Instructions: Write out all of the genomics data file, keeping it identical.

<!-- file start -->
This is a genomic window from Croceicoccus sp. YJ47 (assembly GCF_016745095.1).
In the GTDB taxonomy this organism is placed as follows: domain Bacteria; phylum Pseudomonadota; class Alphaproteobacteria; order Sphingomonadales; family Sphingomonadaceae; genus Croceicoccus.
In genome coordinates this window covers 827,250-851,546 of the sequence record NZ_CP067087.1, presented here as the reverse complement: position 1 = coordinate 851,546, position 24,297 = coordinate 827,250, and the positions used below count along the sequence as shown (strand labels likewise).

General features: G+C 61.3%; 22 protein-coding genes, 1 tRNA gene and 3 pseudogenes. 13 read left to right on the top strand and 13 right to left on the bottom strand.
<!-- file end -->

This is a genomic window from Croceicoccus sp. YJ47 (assembly GCF_016745095.1).
In the GTDB taxonomy this organism is placed as follows: domain Bacteria; phylum Pseudomonadota; class Alphaproteobacteria; order Sphingomonadales; family Sphingomonadaceae; genus Croceicoccus.
In genome coordinates this window covers 827,250-851,546 of the sequence record NZ_CP067087.1, presented here as the reverse complement: position 1 = coordinate 851,546, position 24,297 = coordinate 827,250, and the positions used below count along the sequence as shown (strand labels likewise).

General features: G+C 61.3%; 22 protein-coding genes, 1 tRNA gene and 3 pseudogenes. 13 read left to right on the top strand and 13 right to left on the bottom strand.